Obesity, Leslie Stahl on 60 Minutes / CBS News

60 Minutes: Obesity Care in a Broken Health System

On 60 Minutes last night, Lesley Stahl reported in vivid detail just how hard it is to get good obesity care in our broken system for healthcare. She had help. Two of the world’s top obesity medicine physicians – Fatima Cody Stanford and Caroline Apovian – took viewers into their clinics. Two of Apovian’s patients – Maya Cohen and Nicole Sams – brought their experiences of living with obesity and seeking care into focus. All of this in just a little more than 13 minutes.

The bottom line on all of this is frustration. We have new knowledge and clinical tools to improve the health and the lives of people with obesity. Yet we have health systems calibrated to deny people care.

Misunderstanding and Bias

Stanford pointed out that obesity is a disease that starts in the brain, where the body regulates appetite, metabolism, and fat storage. But most health professionals don’t understand this because medical schools often neglect the subject. So they implicitly blame the patient with obesity. Stanford explains:

“The number one cause of obesity is genetics. That means if you were born to parents that have obesity, you have a 50-85% likelihood of having the disease yourself even with optimal diet, exercise, sleep management, stress management. So when people see families that have obesity, the assumption is, ‘Ugh. What are they feeding those kids? They’re doing something wrong.’”

That bias is so pervasive that even people living with obesity come to blame themselves. Sams describes her reaction when Apovian told her that it was physiology, not willpower, that is responsible for obesity:

“I looked at her and I said, ‘I don’t believe you. What do you mean, it’s not my fault? It is my fault.’ Because it’s what I heard for my entire life.”

Systems to Deny Care

With the default being to assume patients must bear the blame, health insurers can easily get by with denying real medical care for obesity. Apovian describes the excuses she receives from insurers for denying coverage:

“I receive emails about denials that state that we’re denying this because ‘the doctor has not counseled the patient on behavior change as part of this.’ That’s where the stigma of obesity comes in with the idea that the patient can do it with diet and exercise. You would never do that to a patient with hypertension or heart disease or Type 2 diabetes. You would never tell them ‘Just don’t eat sugar, you’ll be fine.’”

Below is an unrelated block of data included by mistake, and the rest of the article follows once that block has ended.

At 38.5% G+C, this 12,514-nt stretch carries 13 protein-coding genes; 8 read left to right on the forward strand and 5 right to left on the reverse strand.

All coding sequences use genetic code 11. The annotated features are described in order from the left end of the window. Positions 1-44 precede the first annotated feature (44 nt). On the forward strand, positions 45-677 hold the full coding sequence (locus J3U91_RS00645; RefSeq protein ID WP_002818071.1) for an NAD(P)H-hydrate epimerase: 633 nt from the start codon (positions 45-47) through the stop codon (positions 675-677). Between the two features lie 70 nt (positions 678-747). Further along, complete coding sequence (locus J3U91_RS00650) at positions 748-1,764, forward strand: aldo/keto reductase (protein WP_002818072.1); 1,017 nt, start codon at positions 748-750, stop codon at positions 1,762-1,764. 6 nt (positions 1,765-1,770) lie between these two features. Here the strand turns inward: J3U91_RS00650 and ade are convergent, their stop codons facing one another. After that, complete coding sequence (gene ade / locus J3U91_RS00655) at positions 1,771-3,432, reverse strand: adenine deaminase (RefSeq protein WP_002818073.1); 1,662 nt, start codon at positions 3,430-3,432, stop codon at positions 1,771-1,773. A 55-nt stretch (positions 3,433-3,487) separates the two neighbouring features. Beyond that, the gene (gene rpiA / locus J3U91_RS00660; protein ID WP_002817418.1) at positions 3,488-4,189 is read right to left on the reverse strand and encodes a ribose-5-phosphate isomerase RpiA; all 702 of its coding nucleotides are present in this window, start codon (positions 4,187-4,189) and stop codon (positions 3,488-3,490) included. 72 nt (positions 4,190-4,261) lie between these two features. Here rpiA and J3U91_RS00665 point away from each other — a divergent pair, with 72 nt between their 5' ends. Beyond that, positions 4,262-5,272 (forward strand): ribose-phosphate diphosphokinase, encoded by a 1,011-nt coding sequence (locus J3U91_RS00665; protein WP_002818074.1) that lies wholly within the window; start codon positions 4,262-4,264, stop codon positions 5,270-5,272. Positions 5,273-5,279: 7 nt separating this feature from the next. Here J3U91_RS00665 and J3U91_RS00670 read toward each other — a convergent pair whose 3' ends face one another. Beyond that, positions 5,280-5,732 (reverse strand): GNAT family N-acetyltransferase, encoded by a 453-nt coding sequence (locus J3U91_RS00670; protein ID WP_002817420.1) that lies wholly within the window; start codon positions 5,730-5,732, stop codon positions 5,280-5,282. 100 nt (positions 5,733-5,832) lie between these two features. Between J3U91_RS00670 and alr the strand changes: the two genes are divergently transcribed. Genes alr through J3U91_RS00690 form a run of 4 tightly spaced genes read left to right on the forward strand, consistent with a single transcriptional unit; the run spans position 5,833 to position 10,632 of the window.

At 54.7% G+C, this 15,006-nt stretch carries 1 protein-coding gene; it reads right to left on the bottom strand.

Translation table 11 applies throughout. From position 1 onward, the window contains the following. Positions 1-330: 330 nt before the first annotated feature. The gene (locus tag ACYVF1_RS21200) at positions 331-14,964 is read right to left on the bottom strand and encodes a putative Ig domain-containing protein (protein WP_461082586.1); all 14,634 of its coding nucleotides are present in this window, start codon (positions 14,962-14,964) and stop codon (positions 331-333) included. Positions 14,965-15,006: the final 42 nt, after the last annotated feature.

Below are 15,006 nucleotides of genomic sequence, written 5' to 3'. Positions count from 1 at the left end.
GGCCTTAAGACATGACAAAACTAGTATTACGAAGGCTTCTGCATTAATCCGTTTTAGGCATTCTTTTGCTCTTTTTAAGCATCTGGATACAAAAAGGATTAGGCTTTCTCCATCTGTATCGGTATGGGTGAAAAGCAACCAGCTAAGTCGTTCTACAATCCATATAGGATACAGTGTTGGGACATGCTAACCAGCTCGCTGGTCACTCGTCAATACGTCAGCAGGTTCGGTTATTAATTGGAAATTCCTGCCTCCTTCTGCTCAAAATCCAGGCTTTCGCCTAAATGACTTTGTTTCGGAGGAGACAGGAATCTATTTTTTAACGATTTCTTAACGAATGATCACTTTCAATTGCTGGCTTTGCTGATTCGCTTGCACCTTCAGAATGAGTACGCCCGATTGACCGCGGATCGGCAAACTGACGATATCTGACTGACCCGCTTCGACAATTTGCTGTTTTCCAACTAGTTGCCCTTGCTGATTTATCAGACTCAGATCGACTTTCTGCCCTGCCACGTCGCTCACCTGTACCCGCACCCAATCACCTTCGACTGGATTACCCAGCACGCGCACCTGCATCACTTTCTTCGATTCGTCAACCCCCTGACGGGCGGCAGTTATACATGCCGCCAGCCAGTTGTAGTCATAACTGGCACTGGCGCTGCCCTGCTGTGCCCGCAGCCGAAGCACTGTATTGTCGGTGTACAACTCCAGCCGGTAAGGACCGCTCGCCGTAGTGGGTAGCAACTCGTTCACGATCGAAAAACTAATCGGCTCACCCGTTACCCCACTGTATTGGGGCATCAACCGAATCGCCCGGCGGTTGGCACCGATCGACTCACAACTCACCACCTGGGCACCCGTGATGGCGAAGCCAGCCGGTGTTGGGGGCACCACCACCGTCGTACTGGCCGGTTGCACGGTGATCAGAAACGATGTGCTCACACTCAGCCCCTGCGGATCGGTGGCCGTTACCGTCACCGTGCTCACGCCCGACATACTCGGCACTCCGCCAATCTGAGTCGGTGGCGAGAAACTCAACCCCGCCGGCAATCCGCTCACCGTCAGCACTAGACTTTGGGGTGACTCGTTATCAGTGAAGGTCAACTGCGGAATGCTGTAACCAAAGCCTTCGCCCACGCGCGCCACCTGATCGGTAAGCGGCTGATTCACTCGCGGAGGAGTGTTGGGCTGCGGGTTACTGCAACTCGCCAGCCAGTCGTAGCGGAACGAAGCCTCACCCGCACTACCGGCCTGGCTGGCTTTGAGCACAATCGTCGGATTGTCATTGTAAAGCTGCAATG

Denying coverage for obesity might hurt a patient, but it provides an immediate benefit to the health insurer – financial profit.

Wildly Expensive in Short Supply

Stahl describes these new drugs as “wildly expensive.” She says without insurance coverage, few of the people who need them most can receive them. Stanford explains:

“We have a national shortage on these medications. Those that have the means are able to get them. Yet people who really need them are unable to. That creates a greater disparity.”

We’re grateful for every person who put the time and effort into this concise report. For a wide and diverse audience, it captures both the promise of advances in obesity medicine and the frustration of health systems that can’t deal with it.

You can find this 60 Minutes segment here, along with additional segments on the science of new obesity meds here and the shortage of semaglutide here. For further perspective on how health systems skew obesity care for the few and the wealthy, click here.

Obesity, Leslie Stahl on 60 Minutes / CBS News

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January 2, 2023

5 Responses to “60 Minutes: Obesity Care in a Broken Health System”

  1. January 02, 2023 at 8:10 am, Allen Browne said:

    Yup! It was great! Now the work continues to educate the patients, the families, the providers, the payers, the policy makers, and the public. Hello 2023 – much work to do to get weight management to those who need it.

  2. January 02, 2023 at 10:49 am, John DiTraglia said:

    I also watched this yesterday on PBS NOVA
    Was pretty well done.

    • January 02, 2023 at 11:53 am, Ted said:

      You’re right, John.

  3. January 03, 2023 at 4:00 pm, Anna Cheal said:

    Fascinating stuff. Thank you! If obesity truly is genetic, how do we believe we can break the cycle?

    • January 03, 2023 at 4:16 pm, Ted said:

      The susceptibility to obesity is genetic. But environment is what triggers it in more or fewer people. My belief is that we need to find ways to change the environment for food, physical activity, and chronic stressors so that those factors trigger less obesity. That will require people to drop their assumptions about what might work and look for strategies that actually do work.